The Effects of Aerobic Exercise on Functional Recovery Post Stroke As Defined by the ICF: A Systematic Review Heather Boersma, Hayley Evans, Christal Fraser, Elizabeth Ng, J. Erin Shapcotte Outline „ Background information on stroke, aerobic exercise, aerobic capacity and function „ Methods „ Results „ Discussion „ Review Limitations and research recommendations „ Clinical message „ Acknowledgements Background Stroke „ Stroke is the number one cause of long-term adult disability „ Total number of stroke survivors is increasing „ 60% of stroke survivors have residual motor impairments that may limit physical activity „ Deconditioning compromises physical independence and quality of life „ High risk of recurrent stroke and coronary artery disease Aerobic Capacity „ Aerobic capacity is the body’s ability to deliver and utilize O2 „ Decreased physical activity severely decreases aerobic capacity „ Stroke survivors have a 30-40% lower aerobic capacity than age-matched individuals Aerobic Capacity and Function „ Stroke survivors have to work at a higher relative intensity compared to individuals with a higher VO2max to complete the same functional tasks „ Increased energy demands secondary to stroke related deficits „ Low aerobic capacity + increased energy demands = decreased functional capacity Aerobic Exercise & Stroke „ Aerobic exercise training increases aerobic capacity in the stroke population „ Using a variety of exercise modalities „ Results→ able to perform the same activities at a lower sub-max VO2 „ Aerobic exercise reduces secondary disease and decreases the risk of recurrent stroke International Classification of Function, Disability and Health „ Provides a framework in which to categorize the collection of problems associated with stroke „ Includes three domains: Body Function and Structure, Activity and Participation „ Impairments „ Activity limitations „ Participation restrictions Research at the Impairment Level of the ICF „ A meta-analysis on the effects of aerobic exercise training on aerobic capacity in individuals with stroke „ Conclusions: ‰ Aerobic exercise is effective at improving aerobic capacity in individuals with mild and moderate stroke „ Provides support that aerobic exercise leads to improved function at the Impairment level of the ICF Research at the Activity and Participation levels of the ICF „ The effect physical therapy interventions on function post stroke, including aerobic exercise ‰ No improvements in ADL’s or IADL’s „ Systematic review of exercise trials post stroke ‰ Did not isolate aerobic exercise from functional exercise ‰ Insufficient evidence to support cardiovascular interventions at increasing function Rationale for the Review „ Aerobic exercise has shown to be effective at treating deficits at the impairment level „ The effectiveness of aerobic exercise in increasing function at the activity and participation levels remains unclear „ Important for clinicians to use literature supported treatment interventions „ Taken together, a review of the relationship between aerobic exercise and function is warranted Systematic Review Objective „ The objective of this systematic review is to determine if aerobic exercise improves function at the activity and participation levels of the ICF „ Provide clinicians with the evidence to achieve best practice. Methods Review question „ Does aerobic exercise improve functional ability in individuals recovering from stroke? „ Aerobic exercise defined by ACSM ‰ 20 -60 minutes ‰ 3-5 days a week at 60% - 80% HRmax or 40%-60% HRR ‰ Minimum of 6 weeks „ Function defined by the ICF Inclusion Criteria „ Clinical Trials on the effects of aerobic exercise training in individuals 19 years and older with stroke „ Met the ACSM guidelines for aerobic exercise, or explicitly stated the use of an aerobic exercise intervention „ English full-text version could be obtained „ At least one functional outcome measure Exclusion Criteria „Non peer-reviewed sources „ Studies with multiple exercise interventions in which aerobic exercise cannot be isolated Literature Search „ MEDLINE, EMBASE,CINAHL, SPORTdiscus, Cochrane Library Database of Systematic Reviews, PEDro „ Completed in August 2007 „ Articles screened at title, abstract and full text „ Completed by 2 independent reviewers (3rd reviewer for discrepancies) „ Reference lists of chosen articles were manually searched „ Web of Science to locate studies that referenced the chosen articles Qualitative Assessment „ PEDro scale was used to evaluate each article by 2 independent reviewers (3rd reviewer for discrepancies) „ To assess the methodological quality of physical therapy RCT’s „ All included RCTs were ‘good’ „ Grading ‰ 9-10: excellent ‰ 6-8: good ‰ 4-5: fair ‰ <4: poor Quantitative analysis „ For each outcome measure the mean change scores were calculated „ Baseline SD’s in the experimental and control groups were used to calculated the pooled population SD „ Using RevMan,  SES was calculated ‰ Cohen’s classification „ Small: d=0.2 „ Medium: d=0.5 „ Large: d=0.8 „ 95% CI calculated „ Forest plots used for graphical representation Results Article Selection 3133 Combined results following online database search - 2830 Rejected based on title alone 303  Assessed at abstract level 23 Retained for analysis at full text level - 18 Excluded from further review 5   Retained + 1 Following Web of Science and manual search 6  Studies based on 5 RCT’s Subjects „ Number of subjects within each study ranged from 13- 92 „ Calculated mean age: ~ 63 years old „ Both sub-acute and chronic stroke survivors „ Stroke impairment levels ranged from mild to moderate „ Only 3 RCT’s identified stroke type ‰ Ischemic, hemorrhagic Exercise Training Protocol As per ACSM Guidelines „ Cycle ergometer in conjunction with ‘regular’ physical therapy „ Treadmill training „ Treadmill training combined with Bobath therapy „ Water-based exercise (chest-deep water) Total intervention lengths: 6 weeks, 8 weeks, 10 weeks, and 6 months Outcome Measures: Activity Level „ WALKING VELOCITY: ‰ 10m walk, 8m walk, 30 foot self-paced walk „ WALKING CAPACITY: ‰ 6 Minute Walk Test „ BALANCE: ‰ Berg Balance Scale, component of Fugl-Meyer Assessment „ FUNCTIONAL MOBILITY: ‰ Rivermead Mobility Index ‰ Gross Motor subscale of Rivermead Motor Assessment Scale Outcome Measures: Activity and Participation Levels „ Frenchay Activity Index „ Functional Independence Measure Effect of Treadmill Training „ 2 studies used 6MWT and walking velocity (Eich et al. , Macko et al.) „ 6MWT: „ Used as a measure of walking capacity „ Significant effect sizes (ES) found in favor of the exercise group „ large effects: ‰ d= 0.89 (Eich et al.) ‰ d=2.4 (Macko et al.) Results ‰ Walking velocity: „ Only Eich et al. found significant effects ‰ Large: d= 0.98 „ Macko et al. did not find significant effects ‰ Trend toward favoring the exercise group ‰ d= 0.43; CI -0.08-0.94 ‰ Rivermead Motor Assessment Scale (RMA) „ No significant effect found (Eich et al.) ‰ Rivermead Mobility Index (RMI) „ Large significant effect size found (Macko et al.) „ d= 2.42 Treadmill Training Effect of Treadmill Training on Functional Outcomes -3.5 -2.5 -1.5 -0.5 0.5 1.5 2.5 3.5 Standard Mean Difference RMA (Eich, 2004) Walking Velocity (Macko, 2005) Walking Velocity (Eich, 2004) 6MWT (Eich, 2004) 6MWT (Macko, 2005) RMI (Macko, 2005) Favor Control Favor Experimental Effects of Cycle Ergometer Training „ 2 studies used this mode of training (Katz- Leurer, Potempa) „ Outcome measures included the Functional independence measure (FIM), Frenchay Activities Index (FAI), and Fugl-Meyer Index „ No significant effect sizes were produced Cycle Ergometer Effect of Cycle Ergometer Training on Functional Outcomes -2 -1.5 -1 -0.5 0 0.5 1 1.5 2 Standard Mean Difference Fugl-Meyer (Potempa) FIM (Katz-Leurer) FAI (Katz-Leurer) Favor Control Favor Experimental Water-based aerobic exercise training „ One study used this mode of training (Chu et al.) ‰ Measured the effects on balance and walking velocity „ Balance (Berg Balance Score) ‰ Significant effect size favoring the control group (d= 0.71) „ Walking Velocity ‰ No significant effect size found Water based aerobic exercise Effect of Water Based Aerobic Exercise on Functional Outcomes -2 -1 0 1 2 Standard Mean Difference Walking Velocity, m/s (Chu et al., 2004) BBS (Chu et al., 2004) Favor Control Favor Experimental Ambulation Categories „ Gait velocity can be divided into three functional ambulation categories: ‰ Household ambulation (<0.4 m/s) ‰ Limited community ambulation (0.4 to 0.8 m/s) ‰ Full community ambulation (>0.8 m/s) Ambulation Categories „ Both Eich et al. and Macko et al. investigated walking capacity ‰ Eich et al. „ All participants were at the level of household ambulation „ Both groups progressed to limited community ambulation „ Treatment group had statistically significant changes in walking velocity „ No clinical significance was found between the two groups according to their ambulatory category Ambulation Categories „ Macko et al. ‰ Both treatment and control participants classified as limited community ambulators ‰ Both did not progress to full community ambulation after study completion ‰ Small improvements were seen within the category ‰ These results were consistent regardless of distance „ Chu et al. ‰ Treatment and control groups of study were at the level of full community ambulation at baseline ‰ Remained in this category after treatment Body Structure/ Function Activity Participation -no measures Walking Capacity (6MWT) • significantly improved with treadmill training Walking Velocity • mixed results according to two studies RMI • significantly improved by treadmill training according to one study RMA, FIM, Fugl-Meyer • No significant effect sizes produced with any mode of training Berg Balance Score • water based aerobic exercise does not help with balance FAI, Fugl-Meyer • no significant improvements with aerobic cycle ergometer training Discussion Treadmill Training „ Improved walking capacity, and demonstrated a trend toward improved velocity and functional mobility „ Evidence supports task-specific treadmill training in improving walking speed and walking capacity „ Capacity and velocity improvements could be due to: ‰ practice specificity ‰ changes in aerobic capacity. Treadmill Training cont. „ RMI indicated improved functional mobility with AEX „ Longer length intervention does not result in superior outcomes „ In both studies statistically significant changes were found, did not result in clinically significant in ambulation category Water based Exercise „ AEX showed a trend towards improved walking velocity „ All participants were considered full community ambulators at the onset of the study „ Therefore there may have been a ceiling effect Cycle Ergometry „ Does not improve functional performance as measured by the Fugl- Meyer, FAI, and FIM scales „ FIM and Fugl-Meyer have a ceiling effect when used to assess those with mild to  moderate stroke „ The FAI has poor test-retest reliability which may account for the lack of observed change Review Limitations and Research Recommendations RCT Limitations „ Small sample size „ Participants tended to be healthier and  less physically affected „ Studies lacked long term follow-up. „ Type of stroke varied among studies. SR Limitations „ Only included studies utilizing the ACSM aerobic exercise guidelines „ Lower intensities may improve cardiovascular fitness in individuals with stroke „ ACSM aerobic exercise guidelines were not used or measured in a # or treadmill training studies and therefore were excluded „ Lastly, variability among control interventions may have impacted inter-group comparisons and thus the results of this review. Literature Recommendations „ Future studies should use: ‰ Larger sample sizes ‰ Valid, reliable, and sensitive outcome measures that encompass all components of the ICF ‰ Less task-specific interventions to determine the relationship between aerobic exercise and functional recovery „ Studies should also investigate whether ACSM guidelines are required to induce an aerobic training effect in the stroke population Clinical Message „ Insufficient evidence to support aerobic exercise as a sole treatment intervention to enhance function. „ Aerobic exercise should remain one component of a comprehensive stroke rehabilitation program Conclusion „ Aerobic exercise does not appear to enhance functional parameters such as balance, or increase aspects of participation such as social outings, work, and hobbies as measured by FIM and FAI „ Treadmill aerobic exercise increases walking capacity. The effects of treadmill aerobic exercise on functional mobility and velocity remain inconclusive, although a trend favoring the treatment group exists Acknowledgements „ The authors would like to acknowledge the assistance of: ‰ Linda Li ‰ Charlotte Beck ‰ Angela Busch ‰ Lara Boyd References 1. Heart Disease and stroke statistics-2006 update. A report from the American heart association statistics committee and stroke statistic subcommittee. HOW TO REF THIS? 2. Feign VL, Lawes CM, Bennet DA, Anderson CS. Stroke epidemiology: a review of population-based studies of incidence, prevalence, and case-fatality in the late 20th century. Lancet Neuro, 2003; 2: 43-53. 3. Gresham GE, Dawber TR. Residual disability in survivors of stroke: The Framington study. N Engl J Med 1975; 293:954-56. 4. Raven PB, Wlech-O’Connor RM, Shi X. Cardiovascular function following reduced aerobic activity. Med Sci Sports Exerc 1998;30:1041-52. 5. Gordon NF, Gulanick M, Costa F, Franklin BA, Roth EJ, Shephard T. Physical activity and exercise recommendations for stroke survivors. Stroke 2004: 35:1230-1240. 6. Wolf, PA, Claggett GP, Easton JD, et al. Preventing ischemic stroke in patients with prior stroke and transient ischemic attack: a statement for healthcare professionals from Stroke Council of the American Heart Association. Stroke 30:1991-1994, 1999. 7. American College of Sports Medicine. ACSM guidelines for exercise testing and prescription, sixth edition. Lippincott, Williams & Wilkins, 2000. 8. MacKay-Lyons MJ, Makrides L. Exercise capacity early after stroke. Arch Phys Med Rehabil 2002; 83:1697-702. 9. Eng JJ, Dawson AS, CHu KS. Submaximal exercise in persons with stroke: test-retest reliability and concurrent validity with maximal oxygen consumption. Arch Phys Med Rehabil 2004; 85: 113-18. 10. Jeng C, Chang W, Wai PM et al, Comparison of oxygen consumption in performing daily activities between patients with chronic obstructive pulmonary disease and a health population. Heart Lung 2003; 32: 121-130. 11. Waters RL, Yakura JS. The energy expenditure of normal and pathologic gait. Crit Rev Phys Rehabil Med. 1989; 1:183-209. 12. Olney SJ, Griffin MP. Monga TN, et al. Work and power in gait of stroke patients. Arch Phys Med Rehabil Med. 1991;72:309-314. 13. Hash D. Energetics of wheelchair propulsion and walking in stroke patients. Orthop Clin North Am 1978;9:372-4. 14. Pang MYC, Eng JJ, Dawson AS, McKay HA, Harris JE. A community-based fitness and mobility exercise program for older adults with chronic stroke: a randomized, controlled trial J Am Geriatr Soc 2005; 53:1667-1674. 15. Potempa K, Lopez M, Braun LT, Szidon JP, Fogg L, Tincknell T. Physiological outcomes of aerobic exercise training in hemiparetic stroke patients. Stroke 1995; 26: 101-105. 16. Bateman A, Culpan J, Pickering AD, Powell JH, Scott OM, Greenwood RJ. The effect of aerobic training on rehabilitation outcomes after recent severe brain injury: a randomized controlled evaluation. Arch Phys Med Rehab 2001; 82:174-82. 17. Katz-Leurer M, Shochina M, Carmeli E, Friedlander Y. The influence of early aerobic training on the functional capacity in patients with cerebrovascular accident at the sub-acute stage. Arch Phys Med Rehabil 2003; 84: 1609-14. 18. Katz-Leurer M, Carmeli E, Shochina M. The effect of early aerobic training on independence six months post stroke. Clin Rehabil 2003; 17: 735-41. 19. da Cunha IT, Lim PAC. A comparison of regular rehabilitation and regular rehabilitation with supported treadmill ambulation training for acute stroke patients. J Rehabil Res Dev 2001; 38:245-55. References 20. da Cunha IT, LIM PAC, Qureshy H, Henson H, Monga T, Protas EJ. Gait outcomes after acute stroke rehabilitation with supported treadmill ambulation training: a randomized controlled pilot study. Arch Phys Med Rehabil 2002; 83: 1258-65. 21. Chu KS, Eng JJ, Dawson AS, Harris JE, Ozkaplan A, Gylfadottir S. Water-based exercise for cardiovascular fitness in people with chronic stroke: a randomized controlled trial. Arch Phys Med Rehabil 2004; 85: 870-74. 22. Duncan P, Studenski S, Richards L, et al. Randomized clinical trial of therapeutic exercise in subacute stroke. Stroke 2003: 34: 2173-80. 23. Rimmer JH, Riley B, Creviston T, Nicola T. Exercise training in a predominatly African-American group of stroke survivors. Med. Sci. Sports Exerc. 1991; vol 32, no 12, 1990-1996. 24. Roth E. Heart disease in patients with stroke. Part1” Classification and prevalence. Arch Phys Med Rehabil 1993;74:752-760. 25. Spirduso WW, Asplund LA. Physical activity and cognitive function in the elderly. Quest 1995;47:395-410. 26. Ustun et al. The International Classification of Functioning, Disability and Health: a new tool for understanding disability and health. Disabil Rehabil 2003; 25: 656-71. 27. Eng JJ, Chu KS, Kim M, Dawson AS, Carswell, Hepburn KE. A community-based group exercise program for persons with chronic stroke. Med Sci Sports Exerc 2003; 35:1271-1278. 28. Studenski S, Duncan PW, Perera S, Reker D, Lai Sm, Richards L. Daily functioning and quality of life in a randomized controlled trial of therapeutic exercise for subacute stroke survivors. Stroke 2005: 36:1764-1770. 29. Pang MYC, Eng JJ, Dawson AS, Gylfadottir S. The use of aerobic exercise training in improving aerobic capacity in individuals with stroke: a meta-analysis. Clin Rehabil 2006; 20:97-111. 30. Cooper R, Cutler J, Desvigne-Nickens P, et al. Trends and disparities in coronary disease, stroke, and other cardiovascular diseases in the United States: findings of the National Conference on Cardiovascular Disease Prevention. Circulation. 2000; 102: 3137–3147 31. MacKay-Lyons MJ, Makrides L. Cardiovascular stress during a contemporary stroke rehabilitation program: is the intensity adequate to induce a training effect. Arch Phys Med Rehabil 2002; 83: 1378-83. 32. Van Peppen RPS, Kwakkel G, Wood-Dauphinee S, Hendriks HJM, Van der Wees PhJ, Dekker J. The impact of physical therapy on functional outcomes after stroke: what’s the evidence? Clin Rehabil 2004;18:833-862. 33. Meek A, Pollock, Potter J, Langhorne P. A systematic review of exercise trials post stroke. Clin Rehabil 2003; 17: 6-13. References 34. Maher CG, Sherrington C, Herbert RD, Moseley AM, Elkins M. Reliability of the PEDro scale for rating quality of randomized controlled trials. Phys Ther 2003; 83: 713-21. 35. Teasell R, Foley N, Salter K et al. Evidence-based review of stroke rehabilitation, sixth edition. Heart and Stroke Foundation of Ontario, 2004. 36. Portney GP, Watkins MP. Foundations of Clinical Research Applications to Practice, 2nd Edition. Prentice Hall Health, 2000. 37. Eich HJ, Mach H, Werner C, Hesse S.  Aerobic treadmill plus Bobath walking training improves walking in subacute stroke: a randomized controlled trial. Clin Rehabil 2004:18:640-651. 38. Macko RF, Ivey FM, Forrester LW, Hanley D, Sorkin JD, Katzel LI, et al. Treadmill exercise rehabilitation improves ambulatory function and cardiovascular fitness in patients with chronic stroke: a randomized, controlled trial. Stroke 2005 Oct; 36(10):2206-2211. 39. Schmid A. Improvements in speed-based gait classifications are meaningful. Stroke 2007;38(7):2096 40. Ada L. A treadmill and overground walking program improves walking in persons residing in the community after stroke: a placebo-controlled, randomized trial. Archives of physical medicine and rehabilitation 2003;84(10):1486 41. Gladstone DJ. The fugl-meyer assessment of motor recovery after stroke: a critical review of its measurement properties. Neurorehabilitation neural repair 2002;16(3):232. 42. Schuling J. The Frenchay Activities Index. Assessment of functional status in stroke patients. Stroke 1993;24(8):1173. 43. Swain DP, Franklin BA. VO2 reserve and the minimal intensity for improving cardiorespiratory fitness. Med Sci Sports Exerc 2002; 34; 152-57.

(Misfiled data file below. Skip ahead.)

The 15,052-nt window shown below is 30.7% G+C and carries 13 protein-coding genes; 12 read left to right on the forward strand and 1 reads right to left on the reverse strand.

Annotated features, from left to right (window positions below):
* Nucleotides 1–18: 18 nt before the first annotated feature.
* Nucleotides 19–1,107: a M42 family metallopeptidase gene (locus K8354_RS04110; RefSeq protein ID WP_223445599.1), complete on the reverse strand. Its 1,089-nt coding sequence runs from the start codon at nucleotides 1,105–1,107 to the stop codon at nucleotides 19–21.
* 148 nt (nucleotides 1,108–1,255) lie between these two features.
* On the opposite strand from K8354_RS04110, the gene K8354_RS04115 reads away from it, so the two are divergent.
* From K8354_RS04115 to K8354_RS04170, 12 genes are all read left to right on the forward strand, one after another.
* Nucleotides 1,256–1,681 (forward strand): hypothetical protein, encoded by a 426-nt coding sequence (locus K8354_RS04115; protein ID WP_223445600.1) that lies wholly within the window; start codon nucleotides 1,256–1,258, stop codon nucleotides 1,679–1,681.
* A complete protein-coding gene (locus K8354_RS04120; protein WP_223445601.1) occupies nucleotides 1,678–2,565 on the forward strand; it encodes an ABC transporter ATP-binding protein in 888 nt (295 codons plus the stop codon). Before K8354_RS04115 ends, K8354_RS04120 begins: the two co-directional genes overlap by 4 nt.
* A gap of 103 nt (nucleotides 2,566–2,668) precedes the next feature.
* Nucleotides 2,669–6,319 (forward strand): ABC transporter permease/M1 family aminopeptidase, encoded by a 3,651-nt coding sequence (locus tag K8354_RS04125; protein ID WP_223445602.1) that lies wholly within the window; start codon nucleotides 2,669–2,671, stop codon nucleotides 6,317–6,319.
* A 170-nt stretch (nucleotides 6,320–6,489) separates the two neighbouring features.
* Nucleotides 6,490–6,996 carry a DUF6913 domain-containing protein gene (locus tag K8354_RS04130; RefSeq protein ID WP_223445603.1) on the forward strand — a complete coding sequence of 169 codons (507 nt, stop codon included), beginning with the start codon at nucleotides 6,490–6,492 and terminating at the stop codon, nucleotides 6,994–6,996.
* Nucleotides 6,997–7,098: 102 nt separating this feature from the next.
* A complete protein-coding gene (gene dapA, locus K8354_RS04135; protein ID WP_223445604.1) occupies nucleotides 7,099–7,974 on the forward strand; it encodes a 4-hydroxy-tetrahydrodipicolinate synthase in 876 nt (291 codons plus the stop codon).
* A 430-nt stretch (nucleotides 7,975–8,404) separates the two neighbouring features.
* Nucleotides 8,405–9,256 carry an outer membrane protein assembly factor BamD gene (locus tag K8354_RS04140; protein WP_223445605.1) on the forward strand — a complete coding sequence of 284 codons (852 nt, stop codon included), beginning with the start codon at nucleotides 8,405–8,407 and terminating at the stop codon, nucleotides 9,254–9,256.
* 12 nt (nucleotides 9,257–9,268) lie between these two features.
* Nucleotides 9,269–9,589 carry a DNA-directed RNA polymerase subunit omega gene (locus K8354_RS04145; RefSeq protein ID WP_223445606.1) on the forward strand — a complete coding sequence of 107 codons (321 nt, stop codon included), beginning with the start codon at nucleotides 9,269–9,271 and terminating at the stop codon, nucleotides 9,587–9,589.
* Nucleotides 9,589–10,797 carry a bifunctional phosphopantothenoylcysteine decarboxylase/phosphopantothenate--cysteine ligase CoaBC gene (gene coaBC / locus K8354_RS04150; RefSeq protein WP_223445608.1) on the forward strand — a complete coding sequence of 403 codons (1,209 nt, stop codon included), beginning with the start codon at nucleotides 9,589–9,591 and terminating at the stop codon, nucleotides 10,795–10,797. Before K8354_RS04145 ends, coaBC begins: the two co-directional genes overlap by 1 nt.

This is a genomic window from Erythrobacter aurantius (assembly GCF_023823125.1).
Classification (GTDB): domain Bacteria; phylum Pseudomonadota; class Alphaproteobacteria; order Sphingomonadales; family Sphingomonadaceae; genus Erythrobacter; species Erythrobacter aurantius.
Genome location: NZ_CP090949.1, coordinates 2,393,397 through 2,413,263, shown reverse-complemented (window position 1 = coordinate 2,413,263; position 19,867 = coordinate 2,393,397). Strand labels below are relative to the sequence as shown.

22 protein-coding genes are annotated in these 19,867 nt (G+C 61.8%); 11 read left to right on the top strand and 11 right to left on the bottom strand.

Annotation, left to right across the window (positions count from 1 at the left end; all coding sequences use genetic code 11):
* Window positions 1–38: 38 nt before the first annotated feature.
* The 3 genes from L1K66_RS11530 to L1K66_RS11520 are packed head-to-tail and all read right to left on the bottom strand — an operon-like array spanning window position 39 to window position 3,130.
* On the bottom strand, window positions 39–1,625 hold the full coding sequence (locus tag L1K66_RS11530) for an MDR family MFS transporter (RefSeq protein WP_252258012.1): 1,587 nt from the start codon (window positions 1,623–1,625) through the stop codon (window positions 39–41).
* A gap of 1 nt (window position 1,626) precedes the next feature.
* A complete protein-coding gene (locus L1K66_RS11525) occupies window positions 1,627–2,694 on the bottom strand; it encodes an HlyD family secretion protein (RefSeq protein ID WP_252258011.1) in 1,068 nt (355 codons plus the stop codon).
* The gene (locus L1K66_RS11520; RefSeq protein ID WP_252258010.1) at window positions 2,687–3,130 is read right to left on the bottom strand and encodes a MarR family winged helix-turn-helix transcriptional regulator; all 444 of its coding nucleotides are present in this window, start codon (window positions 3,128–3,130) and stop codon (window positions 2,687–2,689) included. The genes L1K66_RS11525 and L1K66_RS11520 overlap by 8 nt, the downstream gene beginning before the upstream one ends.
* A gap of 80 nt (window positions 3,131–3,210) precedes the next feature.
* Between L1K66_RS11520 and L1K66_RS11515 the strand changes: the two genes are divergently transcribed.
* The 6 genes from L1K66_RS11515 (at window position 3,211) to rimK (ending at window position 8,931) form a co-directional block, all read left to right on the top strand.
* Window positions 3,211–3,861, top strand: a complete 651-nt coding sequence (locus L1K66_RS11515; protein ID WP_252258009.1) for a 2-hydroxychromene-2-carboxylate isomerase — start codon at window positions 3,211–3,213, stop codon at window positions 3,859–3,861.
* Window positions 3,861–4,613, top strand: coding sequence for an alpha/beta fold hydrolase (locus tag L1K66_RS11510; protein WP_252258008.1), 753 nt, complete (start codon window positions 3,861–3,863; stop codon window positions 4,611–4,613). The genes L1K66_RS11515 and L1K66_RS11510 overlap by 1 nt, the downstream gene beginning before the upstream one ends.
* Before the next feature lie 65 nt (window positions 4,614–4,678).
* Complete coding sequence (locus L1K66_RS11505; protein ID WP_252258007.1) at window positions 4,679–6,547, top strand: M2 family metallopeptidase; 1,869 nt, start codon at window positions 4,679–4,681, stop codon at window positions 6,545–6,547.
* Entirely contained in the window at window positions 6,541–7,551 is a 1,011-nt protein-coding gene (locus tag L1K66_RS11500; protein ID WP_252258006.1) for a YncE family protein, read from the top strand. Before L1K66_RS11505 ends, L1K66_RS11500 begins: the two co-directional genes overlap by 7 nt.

Citation Scheme:


Usage Statistics

Country Views Downloads
China 17 0
United States 4 2
Japan 2 0
City Views Downloads
Beijing 17 0
Unknown 3 4
Tokyo 2 0
Redmond 1 0

{[{ mDataHeader[type] }]} {[{ month[type] }]} {[{ tData[type] }]}


Share to:


Related Items